Dear St. Paul’s Friends,
As summer winds down and the school year winds up, I am reminded of a story I received from a friend.
A chaplain intern at a hospital visited her first room of the day. It was an old man with a chronic disease and his wife sitting quietly in the half-lit room. The chaplain intern greeted them and made a few attempts at awkward conversation. Nothing seemed to stick, so after 15 minutes of silence she pronounced a blessing, said a prayer and left. “Not my best work,” she thought to herself as she charted the encounter. But later that day, her supervisor, a chaplain for the hospital, stopped her. He asked if she had visited that room, and when she said she had, commended her on her visit. The couple in that room were overjoyed to have a visitor, and one who was willing to sit with them and say a prayer. But the intern protested, “I didn’t do anything!”
“Ah,” said her supervisor, “But you showed up, and to paraphrase Woody Allen, 80% of ministry is showing up.”
Especially over the last couple years, COVID has kept us away from all kinds of activities in our lives. We’ve adjusted our schedules, routines, and hobbies. As the pandemic wore on, we began to question whether we’d ever get back to “normal.” We developed a new normal, in which we began to stay home more and we dropped out of certain activities.
For some, church has become one of those activities. We’ve gotten comfortable worshiping at home in our pajamas, or we have found other things to do on Sunday mornings, or we find ourselves unsure how to return to what we did before. Even for those who continue to attend worship, perhaps we’re less involved than we used to be.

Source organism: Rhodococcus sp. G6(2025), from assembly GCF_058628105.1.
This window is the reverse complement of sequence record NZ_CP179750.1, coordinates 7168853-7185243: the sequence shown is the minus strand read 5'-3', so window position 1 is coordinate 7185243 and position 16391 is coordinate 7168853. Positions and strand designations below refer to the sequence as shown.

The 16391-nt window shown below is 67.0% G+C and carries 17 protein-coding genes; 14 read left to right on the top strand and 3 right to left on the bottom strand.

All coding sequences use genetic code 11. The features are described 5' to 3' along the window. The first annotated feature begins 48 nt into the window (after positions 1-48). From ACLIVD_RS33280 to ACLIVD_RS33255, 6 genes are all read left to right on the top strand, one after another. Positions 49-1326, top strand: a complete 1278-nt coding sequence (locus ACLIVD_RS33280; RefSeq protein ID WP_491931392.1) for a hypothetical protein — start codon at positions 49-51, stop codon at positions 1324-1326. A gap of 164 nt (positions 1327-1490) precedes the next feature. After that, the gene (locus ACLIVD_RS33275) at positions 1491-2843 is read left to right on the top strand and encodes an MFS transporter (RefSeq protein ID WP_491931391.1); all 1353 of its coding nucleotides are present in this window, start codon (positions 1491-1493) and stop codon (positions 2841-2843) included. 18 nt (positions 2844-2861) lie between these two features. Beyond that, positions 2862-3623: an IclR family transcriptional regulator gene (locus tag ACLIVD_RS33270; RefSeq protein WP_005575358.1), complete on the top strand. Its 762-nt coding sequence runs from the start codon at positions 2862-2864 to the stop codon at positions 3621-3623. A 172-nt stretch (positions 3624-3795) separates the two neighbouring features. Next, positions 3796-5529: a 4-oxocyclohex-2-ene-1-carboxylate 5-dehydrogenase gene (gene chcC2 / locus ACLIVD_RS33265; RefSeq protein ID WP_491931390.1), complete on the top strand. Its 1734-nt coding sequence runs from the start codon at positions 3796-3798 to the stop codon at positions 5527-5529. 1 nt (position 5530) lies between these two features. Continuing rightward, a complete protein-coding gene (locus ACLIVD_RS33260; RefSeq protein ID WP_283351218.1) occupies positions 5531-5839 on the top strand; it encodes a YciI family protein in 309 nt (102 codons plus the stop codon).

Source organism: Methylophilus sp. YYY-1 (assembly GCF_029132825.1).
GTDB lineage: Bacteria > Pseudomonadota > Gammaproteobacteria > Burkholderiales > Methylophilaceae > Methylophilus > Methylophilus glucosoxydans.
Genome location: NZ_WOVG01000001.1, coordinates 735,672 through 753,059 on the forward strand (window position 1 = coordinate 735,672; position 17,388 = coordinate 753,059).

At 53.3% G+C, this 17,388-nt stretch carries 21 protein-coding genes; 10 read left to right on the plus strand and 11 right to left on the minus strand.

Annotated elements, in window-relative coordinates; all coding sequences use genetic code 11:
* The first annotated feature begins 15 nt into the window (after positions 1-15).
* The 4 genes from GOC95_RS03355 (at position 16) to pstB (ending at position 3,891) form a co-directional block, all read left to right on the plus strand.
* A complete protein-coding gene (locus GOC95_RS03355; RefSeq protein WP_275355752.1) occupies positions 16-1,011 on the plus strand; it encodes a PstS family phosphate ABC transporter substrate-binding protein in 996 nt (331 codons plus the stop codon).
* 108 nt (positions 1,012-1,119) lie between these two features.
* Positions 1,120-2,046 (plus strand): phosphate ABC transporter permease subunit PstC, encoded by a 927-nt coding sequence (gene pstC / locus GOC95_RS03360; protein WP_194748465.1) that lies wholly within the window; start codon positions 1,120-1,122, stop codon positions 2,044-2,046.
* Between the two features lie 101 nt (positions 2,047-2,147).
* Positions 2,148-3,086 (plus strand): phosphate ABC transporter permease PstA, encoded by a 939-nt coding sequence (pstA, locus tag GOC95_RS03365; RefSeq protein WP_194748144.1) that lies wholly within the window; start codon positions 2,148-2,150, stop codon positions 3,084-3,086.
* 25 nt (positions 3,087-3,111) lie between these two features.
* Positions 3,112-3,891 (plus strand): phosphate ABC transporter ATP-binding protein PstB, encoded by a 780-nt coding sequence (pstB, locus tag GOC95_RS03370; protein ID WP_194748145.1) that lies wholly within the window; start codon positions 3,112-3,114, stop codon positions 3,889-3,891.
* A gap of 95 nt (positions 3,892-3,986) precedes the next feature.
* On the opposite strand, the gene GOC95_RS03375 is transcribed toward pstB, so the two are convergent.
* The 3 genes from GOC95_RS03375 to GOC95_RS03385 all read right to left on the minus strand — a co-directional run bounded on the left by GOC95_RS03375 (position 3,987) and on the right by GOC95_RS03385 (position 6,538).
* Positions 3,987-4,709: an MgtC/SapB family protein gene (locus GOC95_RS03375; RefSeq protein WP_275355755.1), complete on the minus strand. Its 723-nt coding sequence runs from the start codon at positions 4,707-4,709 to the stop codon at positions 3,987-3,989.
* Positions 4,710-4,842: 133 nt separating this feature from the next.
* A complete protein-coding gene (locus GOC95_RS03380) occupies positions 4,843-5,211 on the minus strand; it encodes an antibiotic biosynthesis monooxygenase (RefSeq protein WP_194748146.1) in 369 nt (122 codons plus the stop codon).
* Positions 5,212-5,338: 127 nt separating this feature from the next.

While there is still some danger from the virus, our world is now adjusting to a NEW new normal. How do we choose to live in a world where COVID is still around, but we need to be more active in the world around us?
I think it is time to start showing up again. Maybe that means coming to church after an extended time away, or maybe it means returning to other services and ministries that stopped during the pandemic. Maybe it means volunteering your time and your talents in new ways, or dreaming up new ways to be church for the sake of the world and developing new ministries at St. Paul’s.
Certainly, not everyone is able to show up, and that is understandable. We continue our lay eucharistic minister program for our homebound members, and I will always provide pastoral visits at Christmas, Easter, and on request. We continue to offer the livestream service for anyone who cannot attend on Sunday, and we are grateful to be able to reach beyond our walls and beyond our community in this way. We also continue to monitor the COVID situation, and other health concerns, taking precautions as necessary.
But as we prepare for another program year, I would like to invite all of you who are able to come back to church. Whether you’ve been waiting for things to get back to normal or you’re eager for the new things that God is doing, now is the time to show up for ministry. Now is the time to help us shape the NEW new normal for St. Paul’s. Now is the time to join with us in praising God, serving our neighbors, and building up the church.
Please join St. Paul’s in showing up for worship and the ministries that God has set before us here in Hainesport and throughout the world.
Rev. Jessica Hahn